A group of Japanese researchers had used stem cells to renew partial movement in a small sized monkey that had been paralyzed from neck due to a spinal injury.
"It is the world's first case in which a small-size primate recovered from a spinal injury using stem cells," professor Hideyuki Okano of Tokyo's Keio University told AFP.
Okano's research team, which earlier helped a mouse recover its mobility in a similar treatment, injected so-called induced pluripotent stem (iPS) cells into a paralysed marmoset, he said.
The team planted four types of genes into human skin cells to create the iPS cells, according to Kyodo News.
The injection was given on the ninth day after the injury, considered the most effective timing, and the monkey started to move its limbs again within two to three weeks, Okano said.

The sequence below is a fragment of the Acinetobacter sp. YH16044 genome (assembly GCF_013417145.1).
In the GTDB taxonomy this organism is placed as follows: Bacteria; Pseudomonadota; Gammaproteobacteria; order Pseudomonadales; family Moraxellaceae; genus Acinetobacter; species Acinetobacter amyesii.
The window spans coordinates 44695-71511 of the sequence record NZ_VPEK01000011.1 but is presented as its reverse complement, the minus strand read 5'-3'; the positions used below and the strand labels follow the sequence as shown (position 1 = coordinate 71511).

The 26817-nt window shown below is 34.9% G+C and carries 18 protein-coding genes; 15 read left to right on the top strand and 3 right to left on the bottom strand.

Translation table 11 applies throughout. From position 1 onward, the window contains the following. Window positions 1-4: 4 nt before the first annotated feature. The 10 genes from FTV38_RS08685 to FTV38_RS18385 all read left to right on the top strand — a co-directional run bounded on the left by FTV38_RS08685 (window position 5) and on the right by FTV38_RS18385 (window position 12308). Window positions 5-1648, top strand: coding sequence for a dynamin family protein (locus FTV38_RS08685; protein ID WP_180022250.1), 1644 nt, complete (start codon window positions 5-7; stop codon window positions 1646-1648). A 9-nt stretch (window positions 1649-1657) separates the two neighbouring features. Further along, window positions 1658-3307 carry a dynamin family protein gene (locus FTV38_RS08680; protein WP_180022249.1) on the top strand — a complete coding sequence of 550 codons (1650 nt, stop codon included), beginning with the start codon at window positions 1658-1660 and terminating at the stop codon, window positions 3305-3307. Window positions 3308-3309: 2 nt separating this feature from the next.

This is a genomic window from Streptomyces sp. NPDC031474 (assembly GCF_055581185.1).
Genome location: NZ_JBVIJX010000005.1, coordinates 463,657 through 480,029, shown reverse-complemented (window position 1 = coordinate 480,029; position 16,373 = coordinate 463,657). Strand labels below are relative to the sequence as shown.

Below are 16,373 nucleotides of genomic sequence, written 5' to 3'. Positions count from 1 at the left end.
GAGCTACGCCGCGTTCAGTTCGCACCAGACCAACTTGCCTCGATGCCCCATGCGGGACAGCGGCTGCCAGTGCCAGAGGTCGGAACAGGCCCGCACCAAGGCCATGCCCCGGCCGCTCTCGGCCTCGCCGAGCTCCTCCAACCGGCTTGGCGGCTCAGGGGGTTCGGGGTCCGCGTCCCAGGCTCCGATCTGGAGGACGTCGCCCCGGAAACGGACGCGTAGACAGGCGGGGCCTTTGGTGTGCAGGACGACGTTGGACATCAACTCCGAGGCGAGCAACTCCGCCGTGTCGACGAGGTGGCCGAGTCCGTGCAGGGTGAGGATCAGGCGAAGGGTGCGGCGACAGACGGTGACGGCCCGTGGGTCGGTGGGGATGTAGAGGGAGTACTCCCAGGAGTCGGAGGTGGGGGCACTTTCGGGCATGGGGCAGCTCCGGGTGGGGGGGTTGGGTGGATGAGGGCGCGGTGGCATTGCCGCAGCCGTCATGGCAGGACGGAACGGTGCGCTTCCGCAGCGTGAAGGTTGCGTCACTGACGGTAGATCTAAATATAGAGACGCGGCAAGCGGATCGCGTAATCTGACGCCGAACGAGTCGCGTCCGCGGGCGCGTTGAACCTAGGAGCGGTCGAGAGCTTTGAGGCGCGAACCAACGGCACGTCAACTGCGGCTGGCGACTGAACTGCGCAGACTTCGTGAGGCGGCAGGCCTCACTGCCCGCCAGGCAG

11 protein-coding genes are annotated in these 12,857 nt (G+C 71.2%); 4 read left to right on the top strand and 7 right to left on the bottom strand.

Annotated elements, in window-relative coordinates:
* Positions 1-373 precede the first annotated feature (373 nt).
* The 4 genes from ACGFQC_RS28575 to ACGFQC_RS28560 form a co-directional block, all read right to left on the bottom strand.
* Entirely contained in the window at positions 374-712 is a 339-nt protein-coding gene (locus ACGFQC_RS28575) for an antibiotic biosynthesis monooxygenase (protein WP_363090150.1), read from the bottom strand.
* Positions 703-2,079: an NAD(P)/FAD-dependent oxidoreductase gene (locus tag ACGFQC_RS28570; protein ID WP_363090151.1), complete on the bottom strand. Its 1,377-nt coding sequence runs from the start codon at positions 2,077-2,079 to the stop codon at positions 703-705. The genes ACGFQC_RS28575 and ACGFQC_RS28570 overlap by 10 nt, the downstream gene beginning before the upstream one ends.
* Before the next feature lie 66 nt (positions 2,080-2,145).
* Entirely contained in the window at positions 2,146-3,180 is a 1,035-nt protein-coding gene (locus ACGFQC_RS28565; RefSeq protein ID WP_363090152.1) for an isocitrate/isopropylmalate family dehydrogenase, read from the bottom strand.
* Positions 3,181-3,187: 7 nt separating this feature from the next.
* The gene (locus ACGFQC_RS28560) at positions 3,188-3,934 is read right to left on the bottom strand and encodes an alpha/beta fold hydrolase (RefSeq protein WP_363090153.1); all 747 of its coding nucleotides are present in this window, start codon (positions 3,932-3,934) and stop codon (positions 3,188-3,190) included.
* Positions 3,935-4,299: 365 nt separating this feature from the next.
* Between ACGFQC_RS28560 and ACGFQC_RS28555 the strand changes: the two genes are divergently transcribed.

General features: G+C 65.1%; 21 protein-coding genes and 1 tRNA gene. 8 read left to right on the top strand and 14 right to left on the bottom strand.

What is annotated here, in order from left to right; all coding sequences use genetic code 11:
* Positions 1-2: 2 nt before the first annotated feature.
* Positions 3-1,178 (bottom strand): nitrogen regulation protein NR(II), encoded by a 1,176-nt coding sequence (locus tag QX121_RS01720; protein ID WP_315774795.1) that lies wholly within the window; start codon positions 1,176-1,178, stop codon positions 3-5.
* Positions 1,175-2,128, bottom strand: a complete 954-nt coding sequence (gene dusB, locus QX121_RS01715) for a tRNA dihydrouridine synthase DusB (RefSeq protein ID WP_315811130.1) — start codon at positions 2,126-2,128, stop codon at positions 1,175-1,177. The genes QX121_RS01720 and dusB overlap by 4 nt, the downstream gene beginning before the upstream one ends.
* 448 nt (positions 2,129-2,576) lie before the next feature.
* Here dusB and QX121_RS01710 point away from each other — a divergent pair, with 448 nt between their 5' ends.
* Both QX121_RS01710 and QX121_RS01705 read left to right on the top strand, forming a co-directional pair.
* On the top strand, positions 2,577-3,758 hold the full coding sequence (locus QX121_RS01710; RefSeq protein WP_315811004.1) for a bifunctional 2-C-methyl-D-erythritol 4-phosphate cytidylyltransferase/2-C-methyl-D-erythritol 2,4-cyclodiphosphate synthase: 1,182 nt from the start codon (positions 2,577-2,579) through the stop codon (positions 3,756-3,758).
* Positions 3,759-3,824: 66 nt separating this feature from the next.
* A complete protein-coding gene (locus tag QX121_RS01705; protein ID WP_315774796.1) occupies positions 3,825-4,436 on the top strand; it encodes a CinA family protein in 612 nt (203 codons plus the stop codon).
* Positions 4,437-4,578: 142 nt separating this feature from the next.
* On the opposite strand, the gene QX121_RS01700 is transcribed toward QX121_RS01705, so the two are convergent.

"After six weeks, the animal had recovered to the level where it was jumping around," he told AFP. "It was very close to the normal level."
"Its gripping strength on the forefeet also recovered to up to 80 percent."
Okano called the research project a major stride to pave the way for a similar medical technique to be used on humans.
Scientists say the use of human embryonic stem cells as a treatment for cancer and other diseases holds great promise, but the process has drawn fire from religious conservatives and others who oppose it.
Embryonic stem cell research is controversial because human embryos are destroyed in order to obtain the cells capable of developing into almost every tissue of the body.